Oppel-Kundt illusion
   Also known as Oppel illusion, filled-space illusion, and filled/unfilled space illusion. The eponym Oppel-Kundt illusion refers to the German physicists Johann Joseph Oppel (1815-1894) and August Adolph Eduard Eberhard Kundt (1839-1894), who have both been credited with describing specific aspects of the concomitant " geometric-optical illusion described by Oppel in 1854. The Oppel-Kundt illusion involves the subjective impression that a distance divided by graduated lines is longer than a similar, yet undivided distance. This principle is also referred to as Kundt's rule. As early as the fourth century BC, this illusion was described by the Greek philosopher Aristotle (384-322 BC) in his book Problems. As Aristotle's text describes the divided line as appearing shorter, while it is known to appear longer, it has been suggested that it may not have been written by Aristotle but by one of his pupils. As is the case with other geometric-optical illusions, the Oppel-Kundt illusion is considered a physiological phenomenon that arises as a consequence of the inherent properties of the visual system - which prompts the brain to calculate a 'weighted mean value' that is spread out over a population of neurons, and leads the observer to overestimate the divided distance in comparison to the undivided one. The Oppel-Kundt illusion is generally classified as a geometric-optical illusion, which itself tends to be classified as a subtype of the "optical illusions.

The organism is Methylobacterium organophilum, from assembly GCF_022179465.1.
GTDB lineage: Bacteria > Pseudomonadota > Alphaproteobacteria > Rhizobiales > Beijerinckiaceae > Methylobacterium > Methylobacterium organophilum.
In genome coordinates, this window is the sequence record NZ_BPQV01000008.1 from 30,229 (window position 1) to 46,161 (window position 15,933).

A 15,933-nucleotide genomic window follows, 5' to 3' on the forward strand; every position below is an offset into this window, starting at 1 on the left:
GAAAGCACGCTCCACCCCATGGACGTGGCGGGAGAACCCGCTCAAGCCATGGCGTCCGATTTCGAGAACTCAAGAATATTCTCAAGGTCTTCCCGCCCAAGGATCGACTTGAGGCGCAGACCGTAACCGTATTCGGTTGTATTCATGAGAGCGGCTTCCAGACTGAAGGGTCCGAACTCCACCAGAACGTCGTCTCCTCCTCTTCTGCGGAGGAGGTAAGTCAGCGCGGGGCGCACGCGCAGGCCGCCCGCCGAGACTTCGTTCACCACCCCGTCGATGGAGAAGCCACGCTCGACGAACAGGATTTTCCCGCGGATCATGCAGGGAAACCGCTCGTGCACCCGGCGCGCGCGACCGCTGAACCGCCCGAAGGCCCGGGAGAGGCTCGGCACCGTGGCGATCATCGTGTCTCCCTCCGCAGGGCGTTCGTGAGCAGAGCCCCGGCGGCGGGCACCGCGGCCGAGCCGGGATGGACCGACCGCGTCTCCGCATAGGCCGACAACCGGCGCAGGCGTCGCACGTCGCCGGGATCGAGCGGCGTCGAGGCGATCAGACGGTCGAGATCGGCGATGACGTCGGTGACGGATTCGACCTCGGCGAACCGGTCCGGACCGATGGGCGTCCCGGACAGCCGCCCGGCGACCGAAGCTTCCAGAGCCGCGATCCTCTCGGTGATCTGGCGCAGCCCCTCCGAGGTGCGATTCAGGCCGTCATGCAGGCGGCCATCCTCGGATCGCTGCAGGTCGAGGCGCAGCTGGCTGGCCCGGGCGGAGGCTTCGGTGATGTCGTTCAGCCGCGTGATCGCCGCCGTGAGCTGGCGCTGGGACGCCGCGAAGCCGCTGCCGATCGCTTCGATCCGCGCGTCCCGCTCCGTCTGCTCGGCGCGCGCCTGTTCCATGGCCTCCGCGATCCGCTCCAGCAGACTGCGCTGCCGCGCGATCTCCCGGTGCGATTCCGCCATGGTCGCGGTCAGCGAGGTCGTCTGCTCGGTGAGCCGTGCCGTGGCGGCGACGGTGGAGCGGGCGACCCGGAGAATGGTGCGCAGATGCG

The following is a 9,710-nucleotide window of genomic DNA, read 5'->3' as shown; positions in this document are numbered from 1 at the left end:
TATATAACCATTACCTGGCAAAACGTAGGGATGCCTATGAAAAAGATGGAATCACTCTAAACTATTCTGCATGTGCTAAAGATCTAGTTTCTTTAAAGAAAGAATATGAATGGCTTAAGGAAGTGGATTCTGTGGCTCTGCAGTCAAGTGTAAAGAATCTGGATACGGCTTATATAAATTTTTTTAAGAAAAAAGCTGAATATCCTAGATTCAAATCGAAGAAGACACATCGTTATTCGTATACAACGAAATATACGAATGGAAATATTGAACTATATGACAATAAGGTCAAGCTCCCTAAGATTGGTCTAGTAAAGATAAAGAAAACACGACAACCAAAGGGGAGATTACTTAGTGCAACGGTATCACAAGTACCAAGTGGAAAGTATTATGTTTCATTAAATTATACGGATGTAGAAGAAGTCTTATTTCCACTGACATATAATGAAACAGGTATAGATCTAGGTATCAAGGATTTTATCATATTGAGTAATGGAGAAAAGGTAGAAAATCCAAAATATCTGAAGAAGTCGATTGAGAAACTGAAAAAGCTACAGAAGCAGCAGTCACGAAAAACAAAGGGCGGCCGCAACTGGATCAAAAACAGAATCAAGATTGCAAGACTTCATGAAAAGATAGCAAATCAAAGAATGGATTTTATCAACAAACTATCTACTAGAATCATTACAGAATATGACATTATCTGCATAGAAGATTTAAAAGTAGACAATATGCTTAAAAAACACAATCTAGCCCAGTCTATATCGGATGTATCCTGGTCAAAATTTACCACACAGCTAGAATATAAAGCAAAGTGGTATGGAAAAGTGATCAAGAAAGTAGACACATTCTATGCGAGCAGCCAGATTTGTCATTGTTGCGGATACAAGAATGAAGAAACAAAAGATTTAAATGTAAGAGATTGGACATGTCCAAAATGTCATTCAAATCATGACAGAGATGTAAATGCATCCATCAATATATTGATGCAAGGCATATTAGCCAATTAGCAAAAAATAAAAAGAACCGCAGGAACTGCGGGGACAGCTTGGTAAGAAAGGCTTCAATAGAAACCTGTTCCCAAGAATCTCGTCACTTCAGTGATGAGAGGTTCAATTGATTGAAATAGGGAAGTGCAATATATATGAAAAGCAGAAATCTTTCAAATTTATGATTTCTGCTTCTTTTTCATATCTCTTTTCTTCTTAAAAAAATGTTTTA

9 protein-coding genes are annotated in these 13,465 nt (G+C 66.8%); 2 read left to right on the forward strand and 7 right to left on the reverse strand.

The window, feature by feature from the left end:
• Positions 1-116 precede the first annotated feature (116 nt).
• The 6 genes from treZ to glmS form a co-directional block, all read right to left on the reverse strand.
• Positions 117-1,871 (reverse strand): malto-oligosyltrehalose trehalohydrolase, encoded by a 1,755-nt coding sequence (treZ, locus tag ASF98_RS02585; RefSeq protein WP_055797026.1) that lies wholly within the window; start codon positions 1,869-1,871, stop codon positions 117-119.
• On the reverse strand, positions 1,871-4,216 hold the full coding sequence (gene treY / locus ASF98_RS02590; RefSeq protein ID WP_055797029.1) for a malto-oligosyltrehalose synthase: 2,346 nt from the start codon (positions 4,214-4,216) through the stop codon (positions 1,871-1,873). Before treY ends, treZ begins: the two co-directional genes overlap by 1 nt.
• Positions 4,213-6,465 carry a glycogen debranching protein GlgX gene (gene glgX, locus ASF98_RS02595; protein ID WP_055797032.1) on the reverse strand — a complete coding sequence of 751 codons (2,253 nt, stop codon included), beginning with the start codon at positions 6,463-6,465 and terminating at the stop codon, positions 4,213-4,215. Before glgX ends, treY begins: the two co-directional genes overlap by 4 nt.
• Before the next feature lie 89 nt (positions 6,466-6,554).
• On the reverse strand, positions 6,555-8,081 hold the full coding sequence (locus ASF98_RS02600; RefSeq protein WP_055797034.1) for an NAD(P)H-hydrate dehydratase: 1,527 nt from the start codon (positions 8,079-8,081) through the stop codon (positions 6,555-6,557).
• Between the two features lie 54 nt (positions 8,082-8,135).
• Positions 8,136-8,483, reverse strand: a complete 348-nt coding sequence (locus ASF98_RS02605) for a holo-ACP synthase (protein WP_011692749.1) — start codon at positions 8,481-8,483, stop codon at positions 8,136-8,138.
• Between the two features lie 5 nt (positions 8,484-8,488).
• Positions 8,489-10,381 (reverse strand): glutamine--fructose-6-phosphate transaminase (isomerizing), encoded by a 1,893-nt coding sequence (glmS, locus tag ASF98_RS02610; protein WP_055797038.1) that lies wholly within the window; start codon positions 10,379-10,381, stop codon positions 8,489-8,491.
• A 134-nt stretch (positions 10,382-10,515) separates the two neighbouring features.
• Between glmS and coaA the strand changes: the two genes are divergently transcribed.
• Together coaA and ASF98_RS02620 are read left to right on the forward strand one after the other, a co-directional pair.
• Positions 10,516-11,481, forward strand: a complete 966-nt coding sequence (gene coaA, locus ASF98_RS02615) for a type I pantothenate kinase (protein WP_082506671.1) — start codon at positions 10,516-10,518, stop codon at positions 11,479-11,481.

References
   Kundt, A. (1863). Untersuchungen über Augenmaß und optische Täuschungen. Poggen-dorffs Annalen der Physik und Chemie, 120, 118-158.
   Oppel, J.J. (1854/1855). Ueber geometrischoptische Täuschungen. (Zweite Nachlese.) In: Jahres-Bericht des physikalischen Vereins zu Frankfurt am Main, 37-47.

Dictionary of Hallucinations. . 2010.

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